Thinking long term about a business isn’t just for major corporations. Where do you want your business to be in 5 or 10 years? Will the business deliver the cash to fund the owner’s life style? Producing a plan to deliver the business you want is a hugely valuable exercise.

2. What type of exit is right for you?

A business exit can take many forms. A sale is certainly one option, but maybe a family succession is the right way, or even a management buyout could work for the right team. All of these options need long term planning. The common factor to all of these is how the business would work without the current owner at the helm.

3. How will the business function without the owner?

It is often tough for an owner to envisage how the business would work without them. However, whichever exit route is chosen then the role of the owner will be a key consideration. The owner needs to think through how the business will operate without them. This has a major impact on company’s sale value as no buyer wants to buy a company where all of the key knowledge is locked-in with the owner.

4. An exit strategy forces the owner to take the wider view

We all occasionally suffer from being “too close” to an issue and sometimes this means that we don’t take the best long-term decisions. Standing back from the business means that the owner takes a more dispassionate view of the business. Seeing the business from the perspective of a new owner will help the owner to address and fix some of the more strategic issues.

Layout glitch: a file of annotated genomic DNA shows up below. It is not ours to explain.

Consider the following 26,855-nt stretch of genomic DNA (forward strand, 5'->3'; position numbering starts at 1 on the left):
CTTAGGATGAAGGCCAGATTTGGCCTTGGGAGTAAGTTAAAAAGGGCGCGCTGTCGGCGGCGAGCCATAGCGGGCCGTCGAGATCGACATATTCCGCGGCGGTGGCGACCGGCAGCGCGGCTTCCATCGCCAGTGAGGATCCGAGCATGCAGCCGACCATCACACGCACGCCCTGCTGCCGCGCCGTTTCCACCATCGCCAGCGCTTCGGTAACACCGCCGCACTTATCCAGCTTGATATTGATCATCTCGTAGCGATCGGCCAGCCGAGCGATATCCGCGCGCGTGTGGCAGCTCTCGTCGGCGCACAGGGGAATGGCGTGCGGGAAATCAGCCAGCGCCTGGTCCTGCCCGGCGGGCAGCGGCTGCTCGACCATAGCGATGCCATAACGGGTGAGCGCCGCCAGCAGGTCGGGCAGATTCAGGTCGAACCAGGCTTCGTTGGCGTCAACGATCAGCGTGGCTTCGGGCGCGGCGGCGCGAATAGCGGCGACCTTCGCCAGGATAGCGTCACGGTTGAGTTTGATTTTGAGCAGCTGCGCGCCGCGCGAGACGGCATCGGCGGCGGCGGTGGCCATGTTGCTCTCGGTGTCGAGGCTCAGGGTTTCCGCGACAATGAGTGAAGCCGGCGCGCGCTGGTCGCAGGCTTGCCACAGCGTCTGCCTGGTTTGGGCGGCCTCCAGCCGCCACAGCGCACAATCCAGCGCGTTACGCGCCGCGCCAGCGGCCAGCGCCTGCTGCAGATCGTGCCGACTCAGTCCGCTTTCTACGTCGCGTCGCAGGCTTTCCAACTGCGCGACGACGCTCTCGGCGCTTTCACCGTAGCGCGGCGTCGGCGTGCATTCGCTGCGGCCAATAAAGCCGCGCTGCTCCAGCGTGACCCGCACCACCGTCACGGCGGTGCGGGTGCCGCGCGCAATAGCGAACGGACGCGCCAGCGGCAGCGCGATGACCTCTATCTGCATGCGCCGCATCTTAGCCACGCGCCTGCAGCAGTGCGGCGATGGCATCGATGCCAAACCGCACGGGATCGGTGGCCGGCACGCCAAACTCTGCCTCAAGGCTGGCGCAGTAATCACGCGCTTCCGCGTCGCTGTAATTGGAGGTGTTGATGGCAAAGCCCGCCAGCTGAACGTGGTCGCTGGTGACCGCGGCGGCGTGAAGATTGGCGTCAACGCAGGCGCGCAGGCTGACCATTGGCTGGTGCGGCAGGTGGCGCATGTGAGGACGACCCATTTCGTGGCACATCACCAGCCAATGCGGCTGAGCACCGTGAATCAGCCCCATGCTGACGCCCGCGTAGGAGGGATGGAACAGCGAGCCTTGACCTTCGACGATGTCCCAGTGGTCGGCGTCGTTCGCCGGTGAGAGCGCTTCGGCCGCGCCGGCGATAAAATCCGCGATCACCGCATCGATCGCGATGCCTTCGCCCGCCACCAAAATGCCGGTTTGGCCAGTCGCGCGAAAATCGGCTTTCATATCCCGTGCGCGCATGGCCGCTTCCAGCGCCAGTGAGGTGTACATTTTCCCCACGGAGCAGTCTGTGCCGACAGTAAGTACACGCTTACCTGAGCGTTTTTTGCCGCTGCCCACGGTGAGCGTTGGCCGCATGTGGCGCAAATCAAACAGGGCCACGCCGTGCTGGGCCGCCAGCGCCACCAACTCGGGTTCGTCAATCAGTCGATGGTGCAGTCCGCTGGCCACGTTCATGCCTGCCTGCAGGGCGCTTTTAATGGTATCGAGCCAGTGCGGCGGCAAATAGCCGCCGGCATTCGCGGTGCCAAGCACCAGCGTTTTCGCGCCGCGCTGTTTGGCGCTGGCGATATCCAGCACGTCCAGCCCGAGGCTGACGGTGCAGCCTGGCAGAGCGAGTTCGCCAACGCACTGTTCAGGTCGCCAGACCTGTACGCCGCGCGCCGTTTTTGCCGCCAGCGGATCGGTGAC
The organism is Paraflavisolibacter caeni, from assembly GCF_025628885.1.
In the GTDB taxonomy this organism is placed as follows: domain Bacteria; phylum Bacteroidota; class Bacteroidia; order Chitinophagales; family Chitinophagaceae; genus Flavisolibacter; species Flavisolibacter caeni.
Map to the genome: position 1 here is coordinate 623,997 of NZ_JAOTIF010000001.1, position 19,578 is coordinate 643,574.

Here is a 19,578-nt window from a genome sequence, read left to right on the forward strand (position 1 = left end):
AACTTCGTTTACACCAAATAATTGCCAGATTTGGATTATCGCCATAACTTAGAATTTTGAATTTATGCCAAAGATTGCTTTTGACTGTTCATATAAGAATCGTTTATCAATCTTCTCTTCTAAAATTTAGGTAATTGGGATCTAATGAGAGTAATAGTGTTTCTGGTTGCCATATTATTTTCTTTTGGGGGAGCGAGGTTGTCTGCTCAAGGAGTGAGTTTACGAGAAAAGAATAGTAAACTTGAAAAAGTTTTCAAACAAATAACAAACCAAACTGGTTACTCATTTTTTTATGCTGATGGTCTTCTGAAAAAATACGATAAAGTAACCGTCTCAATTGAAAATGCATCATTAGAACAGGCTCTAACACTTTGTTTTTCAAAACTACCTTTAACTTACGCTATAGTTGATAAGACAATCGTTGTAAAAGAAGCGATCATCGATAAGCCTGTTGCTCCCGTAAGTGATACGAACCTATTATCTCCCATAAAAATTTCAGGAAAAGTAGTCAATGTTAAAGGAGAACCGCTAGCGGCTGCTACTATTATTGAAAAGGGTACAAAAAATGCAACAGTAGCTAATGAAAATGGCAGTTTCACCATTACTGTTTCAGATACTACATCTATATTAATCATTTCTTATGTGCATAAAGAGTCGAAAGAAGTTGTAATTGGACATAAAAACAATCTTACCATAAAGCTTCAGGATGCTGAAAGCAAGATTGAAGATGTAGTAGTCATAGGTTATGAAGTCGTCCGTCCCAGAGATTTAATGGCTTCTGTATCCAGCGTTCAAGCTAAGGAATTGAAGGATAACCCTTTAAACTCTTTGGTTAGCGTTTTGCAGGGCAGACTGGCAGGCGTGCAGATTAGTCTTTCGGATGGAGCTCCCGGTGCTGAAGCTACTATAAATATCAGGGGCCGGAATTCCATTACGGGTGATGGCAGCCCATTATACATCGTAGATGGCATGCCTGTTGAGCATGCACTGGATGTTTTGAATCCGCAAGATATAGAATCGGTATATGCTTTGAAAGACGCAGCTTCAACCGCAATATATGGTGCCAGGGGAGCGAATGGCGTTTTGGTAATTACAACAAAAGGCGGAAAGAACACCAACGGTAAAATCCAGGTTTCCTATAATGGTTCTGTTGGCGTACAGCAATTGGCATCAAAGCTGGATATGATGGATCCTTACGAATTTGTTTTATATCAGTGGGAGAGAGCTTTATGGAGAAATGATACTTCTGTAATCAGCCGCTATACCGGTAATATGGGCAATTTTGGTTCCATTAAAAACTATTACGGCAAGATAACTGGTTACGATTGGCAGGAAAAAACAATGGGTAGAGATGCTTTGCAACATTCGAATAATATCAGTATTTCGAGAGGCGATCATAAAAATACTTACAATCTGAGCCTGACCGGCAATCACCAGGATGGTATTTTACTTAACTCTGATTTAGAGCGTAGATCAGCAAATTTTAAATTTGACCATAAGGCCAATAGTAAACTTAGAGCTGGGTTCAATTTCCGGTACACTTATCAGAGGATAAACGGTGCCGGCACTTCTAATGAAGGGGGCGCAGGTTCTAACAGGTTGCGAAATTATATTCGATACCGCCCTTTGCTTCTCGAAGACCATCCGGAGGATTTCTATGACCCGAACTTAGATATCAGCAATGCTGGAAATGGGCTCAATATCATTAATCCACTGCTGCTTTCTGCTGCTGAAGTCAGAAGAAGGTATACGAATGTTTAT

5. Planning to maximise retirement income.

A lot of business owners have only a vague idea of how the sale of their business will fund their retirement. This is one of the major decisions of anyone’s working life, so it needs to be right. There are some simple calculations that relate the business’s future profitability, to it’s possible sale value, and the amount of pension income that will be generated. CMC can help you with this calculation and help focus the owners mind on how successfully building the business can deliver the right level of cash for the owner’s eventual retirement.

Conclusion

Setting a long term plan and formulating an exit strategy will deliver benefits for any business. CMC have over 25 years of working with business owners to produce an exit plan and go on to a successful exit – call us now for a free initial consultation. Meanwhile, you may be interested in requested this FREE checklist on How to improve your chances of a successful exit

Making your will

Have you made your personal will? Probably; after all, it’s the right thing to do, isn’t it?

So why do so few business owners do the same thing for their Company?

You want your children to inherit your wealth without undue hassle. But how much thought have you given to who inherits your business; and who will secure its future success?